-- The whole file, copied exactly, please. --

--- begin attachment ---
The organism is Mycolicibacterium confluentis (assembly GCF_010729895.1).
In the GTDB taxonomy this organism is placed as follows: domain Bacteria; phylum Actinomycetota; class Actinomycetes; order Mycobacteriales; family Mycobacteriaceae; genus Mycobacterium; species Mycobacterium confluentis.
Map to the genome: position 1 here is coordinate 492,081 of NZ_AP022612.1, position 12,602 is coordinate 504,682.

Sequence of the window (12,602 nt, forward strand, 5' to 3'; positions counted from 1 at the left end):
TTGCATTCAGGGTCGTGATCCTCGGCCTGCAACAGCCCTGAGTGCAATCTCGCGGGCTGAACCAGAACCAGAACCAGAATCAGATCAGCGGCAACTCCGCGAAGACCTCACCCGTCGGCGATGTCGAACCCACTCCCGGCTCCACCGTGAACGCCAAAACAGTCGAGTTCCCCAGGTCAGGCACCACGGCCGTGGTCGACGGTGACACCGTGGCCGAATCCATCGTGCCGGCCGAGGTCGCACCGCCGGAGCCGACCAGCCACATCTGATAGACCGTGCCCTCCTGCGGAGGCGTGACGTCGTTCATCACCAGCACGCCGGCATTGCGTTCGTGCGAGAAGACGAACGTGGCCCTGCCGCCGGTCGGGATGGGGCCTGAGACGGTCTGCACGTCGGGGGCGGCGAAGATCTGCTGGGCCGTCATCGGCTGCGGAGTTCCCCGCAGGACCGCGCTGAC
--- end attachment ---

The organism is Mycolicibacterium confluentis (assembly GCF_010729895.1).
In the GTDB taxonomy this organism is placed as follows: domain Bacteria; phylum Actinomycetota; class Actinomycetes; order Mycobacteriales; family Mycobacteriaceae; genus Mycobacterium; species Mycobacterium confluentis.
Map to the genome: position 1 here is coordinate 492,081 of NZ_AP022612.1, position 12,602 is coordinate 504,682.

Sequence of the window (12,602 nt, forward strand, 5' to 3'; positions counted from 1 at the left end):
TTGCATTCAGGGTCGTGATCCTCGGCCTGCAACAGCCCTGAGTGCAATCTCGCGGGCTGAACCAGAACCAGAACCAGAATCAGATCAGCGGCAACTCCGCGAAGACCTCACCCGTCGGCGATGTCGAACCCACTCCCGGCTCCACCGTGAACGCCAAAACAGTCGAGTTCCCCAGGTCAGGCACCACGGCCGTGGTCGACGGTGACACCGTGGCCGAATCCATCGTGCCGGCCGAGGTCGCACCGCCGGAGCCGACCAGCCACATCTGATAGACCGTGCCCTCCTGCGGAGGCGTGACGTCGTTCATCACCAGCACGCCGGCATTGCGTTCGTGCGAGAAGACGAACGTGGCCCTGCCGCCGGTCGGGATGGGGCCTGAGACGGTCTGCACGTCGGGGGCGGCGAAGATCTGCTGGGCCGTCATCGGCTGCGGAGTTCCCCGCAGGACCGCGCTGAC